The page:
It’s one of the most visited monuments in Paris (over 30,000 visitors per day!), featured for centuries in books and movies, and known to many as the home of Quasimodo – the Hunchback of Notre Dame. This is one stop we highly recommend and it’s also worth a pass at night.
La Cathédrale Notre-Dame de Paris, a ‘jewel of medieval architecture’, was built at the request of Maurice de Sully, Bishop of Paris. Utilizing stone, glass, and 1,300 oak trees (a virtual forest of about 51 acres), construction began in 1163 and lasted a couple of centuries. In 2013 the Cathedral celebrated its 850th ‘birthday’.
Situated on the Ile de la Cite in the River Seine, Notre Dame stands on the site of at least two previous places of worship; a pagan temple and a Christian basilica dedicated to Saint Stephen (aka Saint-Etienne). Remnants of these and other earlier structures can be seen in the Archaeological Crypt below the cathedral square.
Having suffered through periods of neglect as well as damage inflicted by revolutionaries, it’s said that the tale of the Hunchback written by Victor Hugo in 1831 helped to save the cathedral from destruction. Today, visitors to Paris are able to attend daily services, climb the bell towers, and visit the Treasury, or just stop by to look around.
The phenomenal architectural and artistic features you’ll see on the exterior of Notre Dame include:
The West Façade – the main entrance to the cathedral, constructed in the 13th century and partially restored in the 19th century, easily recognizable by its twin towers, rose window, and beautifully carved masonry.
Dominating the lower third of the façade are three impressive arched portals with stone carvings and heavy wooden doors. At the center is The Portal of the Last Judgment, to the right is The Portal of Saint Anne, and to the left, The Portal of the Virgin.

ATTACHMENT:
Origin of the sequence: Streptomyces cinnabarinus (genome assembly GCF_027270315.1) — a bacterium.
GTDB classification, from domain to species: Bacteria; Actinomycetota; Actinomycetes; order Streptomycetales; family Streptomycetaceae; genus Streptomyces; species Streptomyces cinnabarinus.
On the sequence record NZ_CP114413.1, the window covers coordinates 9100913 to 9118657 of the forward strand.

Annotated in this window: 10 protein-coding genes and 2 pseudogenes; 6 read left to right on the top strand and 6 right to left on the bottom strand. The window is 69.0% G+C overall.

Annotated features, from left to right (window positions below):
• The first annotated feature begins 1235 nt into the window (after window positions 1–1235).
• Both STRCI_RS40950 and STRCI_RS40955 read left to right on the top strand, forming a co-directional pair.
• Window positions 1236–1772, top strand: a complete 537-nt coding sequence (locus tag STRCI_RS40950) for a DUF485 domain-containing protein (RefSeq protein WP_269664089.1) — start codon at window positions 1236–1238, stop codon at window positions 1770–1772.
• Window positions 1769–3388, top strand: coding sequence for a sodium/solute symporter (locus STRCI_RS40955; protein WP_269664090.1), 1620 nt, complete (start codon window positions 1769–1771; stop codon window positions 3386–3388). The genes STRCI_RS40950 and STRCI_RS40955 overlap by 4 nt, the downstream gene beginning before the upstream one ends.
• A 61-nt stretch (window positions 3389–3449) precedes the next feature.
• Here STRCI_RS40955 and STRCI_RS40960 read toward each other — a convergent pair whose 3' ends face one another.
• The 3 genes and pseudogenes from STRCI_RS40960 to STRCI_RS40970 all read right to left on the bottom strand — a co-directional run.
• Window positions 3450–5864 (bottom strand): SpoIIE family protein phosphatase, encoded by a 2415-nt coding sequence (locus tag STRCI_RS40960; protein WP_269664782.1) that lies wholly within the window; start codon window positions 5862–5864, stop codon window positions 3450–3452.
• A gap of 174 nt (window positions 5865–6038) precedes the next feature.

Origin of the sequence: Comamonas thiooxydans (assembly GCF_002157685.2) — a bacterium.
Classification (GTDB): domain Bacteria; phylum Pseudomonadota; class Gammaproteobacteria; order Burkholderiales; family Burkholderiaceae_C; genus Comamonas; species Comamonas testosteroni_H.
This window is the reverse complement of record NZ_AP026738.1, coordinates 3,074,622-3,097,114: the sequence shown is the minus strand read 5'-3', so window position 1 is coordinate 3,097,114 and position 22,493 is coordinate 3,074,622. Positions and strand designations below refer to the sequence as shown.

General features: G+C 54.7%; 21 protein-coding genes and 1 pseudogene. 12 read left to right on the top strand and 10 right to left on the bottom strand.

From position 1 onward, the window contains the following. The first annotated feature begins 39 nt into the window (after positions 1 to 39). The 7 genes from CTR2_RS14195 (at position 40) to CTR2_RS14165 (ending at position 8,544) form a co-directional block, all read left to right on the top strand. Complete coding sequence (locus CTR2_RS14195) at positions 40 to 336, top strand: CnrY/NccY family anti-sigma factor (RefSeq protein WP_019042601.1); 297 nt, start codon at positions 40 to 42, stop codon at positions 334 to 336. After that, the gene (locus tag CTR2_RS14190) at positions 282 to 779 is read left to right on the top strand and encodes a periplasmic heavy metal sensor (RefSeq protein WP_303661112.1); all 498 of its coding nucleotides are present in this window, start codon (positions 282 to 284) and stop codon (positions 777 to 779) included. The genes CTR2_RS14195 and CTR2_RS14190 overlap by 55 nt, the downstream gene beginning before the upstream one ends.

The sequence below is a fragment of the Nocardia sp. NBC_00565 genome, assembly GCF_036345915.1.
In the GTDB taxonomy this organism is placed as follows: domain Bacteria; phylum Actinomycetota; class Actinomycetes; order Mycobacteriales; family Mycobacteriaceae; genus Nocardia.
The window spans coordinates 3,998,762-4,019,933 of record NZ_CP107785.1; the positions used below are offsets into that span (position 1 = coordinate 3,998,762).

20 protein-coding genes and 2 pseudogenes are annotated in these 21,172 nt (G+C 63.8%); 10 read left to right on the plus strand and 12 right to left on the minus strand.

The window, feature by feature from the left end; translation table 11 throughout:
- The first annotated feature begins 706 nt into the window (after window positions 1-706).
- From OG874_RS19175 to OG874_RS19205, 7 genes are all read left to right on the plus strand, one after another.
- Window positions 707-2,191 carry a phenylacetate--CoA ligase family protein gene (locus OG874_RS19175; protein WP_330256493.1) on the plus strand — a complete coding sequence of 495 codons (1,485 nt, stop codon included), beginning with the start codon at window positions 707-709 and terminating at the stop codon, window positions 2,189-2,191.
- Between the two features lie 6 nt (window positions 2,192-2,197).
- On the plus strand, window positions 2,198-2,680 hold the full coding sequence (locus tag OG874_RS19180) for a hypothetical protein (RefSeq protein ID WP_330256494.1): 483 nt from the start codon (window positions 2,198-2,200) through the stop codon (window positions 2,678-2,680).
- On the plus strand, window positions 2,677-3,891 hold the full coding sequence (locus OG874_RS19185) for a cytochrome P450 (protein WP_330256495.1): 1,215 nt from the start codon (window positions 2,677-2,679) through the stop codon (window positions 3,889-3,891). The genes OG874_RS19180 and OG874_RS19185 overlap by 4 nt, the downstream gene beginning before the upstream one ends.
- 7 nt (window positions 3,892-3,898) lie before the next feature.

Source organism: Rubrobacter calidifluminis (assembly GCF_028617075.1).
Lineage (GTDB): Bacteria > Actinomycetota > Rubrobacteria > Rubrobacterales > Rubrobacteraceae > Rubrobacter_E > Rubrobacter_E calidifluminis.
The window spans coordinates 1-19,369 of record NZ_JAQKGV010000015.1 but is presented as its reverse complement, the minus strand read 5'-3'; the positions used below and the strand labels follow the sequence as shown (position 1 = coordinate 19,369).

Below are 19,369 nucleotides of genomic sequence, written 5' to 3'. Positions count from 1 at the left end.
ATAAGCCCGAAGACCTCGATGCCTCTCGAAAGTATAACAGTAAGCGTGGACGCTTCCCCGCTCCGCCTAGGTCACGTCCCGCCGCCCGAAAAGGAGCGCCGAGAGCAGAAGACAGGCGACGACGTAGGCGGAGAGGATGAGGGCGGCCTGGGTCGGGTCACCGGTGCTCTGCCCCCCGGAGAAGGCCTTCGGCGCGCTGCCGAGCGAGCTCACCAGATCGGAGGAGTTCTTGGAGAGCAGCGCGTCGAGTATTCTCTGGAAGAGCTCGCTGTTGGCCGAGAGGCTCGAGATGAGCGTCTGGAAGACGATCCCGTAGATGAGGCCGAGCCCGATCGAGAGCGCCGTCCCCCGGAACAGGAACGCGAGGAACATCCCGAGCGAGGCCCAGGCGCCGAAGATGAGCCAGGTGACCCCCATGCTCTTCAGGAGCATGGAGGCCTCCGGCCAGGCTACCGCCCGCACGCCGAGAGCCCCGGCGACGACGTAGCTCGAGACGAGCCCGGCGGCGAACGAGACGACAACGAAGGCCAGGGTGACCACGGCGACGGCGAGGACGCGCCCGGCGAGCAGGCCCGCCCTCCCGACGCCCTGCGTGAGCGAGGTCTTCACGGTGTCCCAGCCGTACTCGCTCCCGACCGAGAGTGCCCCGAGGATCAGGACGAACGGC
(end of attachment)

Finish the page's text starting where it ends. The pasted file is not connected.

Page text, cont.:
This last features carvings of various saints, including the patron saints of Paris: St. Genevieve, St. Stephen, and St. Denis (do you see him there, holding his head?).
Chimeras and Gargoyles – perhaps the most photographed architectural elements of the Cathedral, these grotesque, yet somewhat comical, stone creatures can be found on postcards and tourist trinkets throughout the city. While the gargoyles serve a functional purpose as drain spouts, they, along with the purely decorative chimeras, may also serve to ward off evil spirits. If you climb the bell towers, you’ll get a chance to see these little guys up close.
The Spire – the second spire to grace the Cathedral’s rooftop, this one replaced the original 13th century bell tower spire in the 19th century. The rooster at the tip of the needle is said to hold sacred relics from Saints Denis and Genevieve, as well as part of the crown of thorns.
What you’ll see inside of Notre Dame includes: